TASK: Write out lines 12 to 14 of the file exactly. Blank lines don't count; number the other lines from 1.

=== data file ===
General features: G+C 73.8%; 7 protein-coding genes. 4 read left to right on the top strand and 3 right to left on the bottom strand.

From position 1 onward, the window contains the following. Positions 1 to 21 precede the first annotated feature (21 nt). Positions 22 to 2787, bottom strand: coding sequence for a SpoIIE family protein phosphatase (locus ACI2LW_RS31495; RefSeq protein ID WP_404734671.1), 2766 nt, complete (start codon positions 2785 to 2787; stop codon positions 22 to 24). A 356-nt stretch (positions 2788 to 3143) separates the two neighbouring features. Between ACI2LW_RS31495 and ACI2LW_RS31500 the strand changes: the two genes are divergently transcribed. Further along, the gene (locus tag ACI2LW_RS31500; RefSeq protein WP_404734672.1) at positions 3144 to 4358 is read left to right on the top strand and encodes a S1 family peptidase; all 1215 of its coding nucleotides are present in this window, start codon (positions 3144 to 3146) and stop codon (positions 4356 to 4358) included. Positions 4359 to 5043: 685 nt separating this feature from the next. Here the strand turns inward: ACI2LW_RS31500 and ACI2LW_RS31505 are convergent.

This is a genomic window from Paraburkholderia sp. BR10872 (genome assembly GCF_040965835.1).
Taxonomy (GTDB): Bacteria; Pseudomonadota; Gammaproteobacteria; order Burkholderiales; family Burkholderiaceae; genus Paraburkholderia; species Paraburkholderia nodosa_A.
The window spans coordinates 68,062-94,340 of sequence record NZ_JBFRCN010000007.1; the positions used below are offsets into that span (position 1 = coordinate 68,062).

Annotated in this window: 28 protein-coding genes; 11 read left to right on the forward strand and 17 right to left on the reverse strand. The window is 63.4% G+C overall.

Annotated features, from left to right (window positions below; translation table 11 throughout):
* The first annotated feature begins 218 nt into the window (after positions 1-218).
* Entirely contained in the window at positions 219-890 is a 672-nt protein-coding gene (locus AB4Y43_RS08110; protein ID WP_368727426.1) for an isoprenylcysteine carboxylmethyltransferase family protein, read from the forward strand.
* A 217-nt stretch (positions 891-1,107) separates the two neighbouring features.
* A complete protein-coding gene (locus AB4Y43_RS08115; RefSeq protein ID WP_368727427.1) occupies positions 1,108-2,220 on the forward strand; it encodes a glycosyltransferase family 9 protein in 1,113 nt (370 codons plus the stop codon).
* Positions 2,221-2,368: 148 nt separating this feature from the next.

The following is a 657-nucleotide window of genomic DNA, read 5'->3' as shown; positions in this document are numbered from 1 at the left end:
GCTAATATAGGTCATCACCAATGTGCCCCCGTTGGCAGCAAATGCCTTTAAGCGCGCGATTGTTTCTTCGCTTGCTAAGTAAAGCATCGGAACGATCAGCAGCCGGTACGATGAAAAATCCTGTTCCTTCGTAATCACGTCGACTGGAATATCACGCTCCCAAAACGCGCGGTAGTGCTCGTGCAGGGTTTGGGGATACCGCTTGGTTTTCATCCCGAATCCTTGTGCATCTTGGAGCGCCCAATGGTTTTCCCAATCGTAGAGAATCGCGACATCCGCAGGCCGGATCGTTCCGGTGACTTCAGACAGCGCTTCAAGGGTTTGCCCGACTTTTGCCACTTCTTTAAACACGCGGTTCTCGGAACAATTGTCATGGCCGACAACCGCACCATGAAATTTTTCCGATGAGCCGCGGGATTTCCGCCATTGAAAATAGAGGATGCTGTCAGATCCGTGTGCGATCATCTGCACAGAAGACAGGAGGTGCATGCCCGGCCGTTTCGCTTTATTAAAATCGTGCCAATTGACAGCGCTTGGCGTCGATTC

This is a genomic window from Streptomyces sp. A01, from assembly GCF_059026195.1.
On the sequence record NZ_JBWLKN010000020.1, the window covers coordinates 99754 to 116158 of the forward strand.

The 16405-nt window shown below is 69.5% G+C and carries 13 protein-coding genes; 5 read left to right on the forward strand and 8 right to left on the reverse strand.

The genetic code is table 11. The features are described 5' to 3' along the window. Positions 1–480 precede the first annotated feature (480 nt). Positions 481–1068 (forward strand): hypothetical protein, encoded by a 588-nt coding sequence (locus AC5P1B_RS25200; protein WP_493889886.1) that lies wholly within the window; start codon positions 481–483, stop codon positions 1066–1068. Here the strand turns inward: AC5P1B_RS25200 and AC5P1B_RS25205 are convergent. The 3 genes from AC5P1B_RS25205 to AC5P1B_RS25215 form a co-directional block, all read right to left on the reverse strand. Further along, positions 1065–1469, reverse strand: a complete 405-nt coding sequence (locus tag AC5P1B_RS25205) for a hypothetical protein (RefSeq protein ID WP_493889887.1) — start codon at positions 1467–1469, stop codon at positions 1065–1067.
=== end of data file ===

* Positions 2,221-2,368: 148 nt separating this feature from the next.

The following is a 657-nucleotide window of genomic DNA, read 5'->3' as shown; positions in this document are numbered from 1 at the left end:
GCTAATATAGGTCATCACCAATGTGCCCCCGTTGGCAGCAAATGCCTTTAAGCGCGCGATTGTTTCTTCGCTTGCTAAGTAAAGCATCGGAACGATCAGCAGCCGGTACGATGAAAAATCCTGTTCCTTCGTAATCACGTCGACTGGAATATCACGCTCCCAAAACGCGCGGTAGTGCTCGTGCAGGGTTTGGGGATACCGCTTGGTTTTCATCCCGAATCCTTGTGCATCTTGGAGCGCCCAATGGTTTTCCCAATCGTAGAGAATCGCGACATCCGCAGGCCGGATCGTTCCGGTGACTTCAGACAGCGCTTCAAGGGTTTGCCCGACTTTTGCCACTTCTTTAAACACGCGGTTCTCGGAACAATTGTCATGGCCGACAACCGCACCATGAAATTTTTCCGATGAGCCGCGGGATTTCCGCCATTGAAAATAGAGGATGCTGTCAGATCCGTGTGCGATCATCTGCACAGAAGACAGGAGGTGCATGCCCGGCCGTTTCGCTTTATTAAAATCGTGCCAATTGACAGCGCTTGGCGTCGATTC